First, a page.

Since its launch in 2008, the daily deal Web site Groupon has become so popular and so profitable that it passed on a $6 billion buyout offer from Google in December 2010 [source: Ovide]. Groupon has achieved fame and fortune by putting a Web-savvy spin on the boring old coupon. But to understand how Groupon works, let's start with how coupons work.
A coupon is what is called a loss leader. A loss leader is any kind of sale, promotion, discount or special offer that entices customers to walk in the door. The business will almost certainly lose money on the discounted items, but the hope is that the customer will also spend money on other items, or even better, become a regular customer. Coupons typically have an expiration date and offer modest discounts; perhaps a dollar off specific grocery store items or a 15 percent discount at a major retailer.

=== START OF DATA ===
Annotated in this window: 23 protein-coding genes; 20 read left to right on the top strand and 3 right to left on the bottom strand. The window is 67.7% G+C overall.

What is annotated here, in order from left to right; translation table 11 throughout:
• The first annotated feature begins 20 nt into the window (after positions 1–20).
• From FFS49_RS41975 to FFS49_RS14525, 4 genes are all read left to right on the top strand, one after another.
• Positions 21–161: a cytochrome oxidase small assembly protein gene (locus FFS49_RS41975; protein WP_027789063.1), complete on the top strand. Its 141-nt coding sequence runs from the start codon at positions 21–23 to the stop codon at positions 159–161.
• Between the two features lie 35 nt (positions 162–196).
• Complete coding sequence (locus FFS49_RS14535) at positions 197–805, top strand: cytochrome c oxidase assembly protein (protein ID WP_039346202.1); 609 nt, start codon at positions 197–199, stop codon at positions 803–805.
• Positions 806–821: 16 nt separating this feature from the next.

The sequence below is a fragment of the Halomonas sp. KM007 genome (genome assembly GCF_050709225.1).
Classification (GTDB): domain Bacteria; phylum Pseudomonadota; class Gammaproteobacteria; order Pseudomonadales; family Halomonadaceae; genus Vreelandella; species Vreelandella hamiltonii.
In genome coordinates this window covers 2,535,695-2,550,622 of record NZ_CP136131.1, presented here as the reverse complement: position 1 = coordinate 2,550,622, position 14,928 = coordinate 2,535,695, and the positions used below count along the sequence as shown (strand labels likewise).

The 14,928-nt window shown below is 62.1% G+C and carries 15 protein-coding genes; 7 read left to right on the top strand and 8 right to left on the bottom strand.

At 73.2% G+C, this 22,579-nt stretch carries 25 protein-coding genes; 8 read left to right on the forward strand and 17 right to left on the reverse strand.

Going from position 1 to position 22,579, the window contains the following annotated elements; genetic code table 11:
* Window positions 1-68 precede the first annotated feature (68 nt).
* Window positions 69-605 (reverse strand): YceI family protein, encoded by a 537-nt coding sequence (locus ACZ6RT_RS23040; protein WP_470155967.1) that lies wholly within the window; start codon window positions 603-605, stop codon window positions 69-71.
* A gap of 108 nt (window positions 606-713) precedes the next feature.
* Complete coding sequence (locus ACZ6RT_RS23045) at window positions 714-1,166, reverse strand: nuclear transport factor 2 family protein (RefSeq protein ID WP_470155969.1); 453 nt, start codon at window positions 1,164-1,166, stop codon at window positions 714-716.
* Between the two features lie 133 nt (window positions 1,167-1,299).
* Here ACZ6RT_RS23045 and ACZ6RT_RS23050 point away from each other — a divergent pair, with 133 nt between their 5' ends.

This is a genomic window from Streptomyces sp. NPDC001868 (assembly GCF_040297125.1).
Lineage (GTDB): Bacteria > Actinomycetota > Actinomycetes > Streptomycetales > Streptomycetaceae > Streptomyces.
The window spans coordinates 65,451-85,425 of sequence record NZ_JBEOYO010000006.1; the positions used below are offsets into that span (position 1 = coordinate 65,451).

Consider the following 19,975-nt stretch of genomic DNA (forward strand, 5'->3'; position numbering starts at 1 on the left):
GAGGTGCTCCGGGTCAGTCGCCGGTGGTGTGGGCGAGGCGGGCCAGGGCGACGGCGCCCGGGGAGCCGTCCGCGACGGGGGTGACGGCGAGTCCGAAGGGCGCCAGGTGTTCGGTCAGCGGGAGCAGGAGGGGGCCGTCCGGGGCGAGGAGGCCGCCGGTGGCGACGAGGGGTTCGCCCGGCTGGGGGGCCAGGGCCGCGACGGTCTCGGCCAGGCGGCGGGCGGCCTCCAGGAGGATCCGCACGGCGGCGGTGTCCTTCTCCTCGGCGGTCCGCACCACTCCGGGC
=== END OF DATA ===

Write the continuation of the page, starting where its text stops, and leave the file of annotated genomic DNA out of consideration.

Groupons are like coupons on steroids. The deals offered daily through Groupon start at 50 percent off and can go as high as 90 percent cheaper than the normal price. Groupon can offer such steep discounts because it guarantees business owners a minimum return on their investment and the possibility of becoming an overnight sensation. Groupon claims that its service is a win-win for both businesses and consumers, but there are some disadvantages.
To better understand how a daily deal site like Groupon works, we'll use the example of Bob the consumer and a local business called Eatsa Pizza. Keep reading for all the details.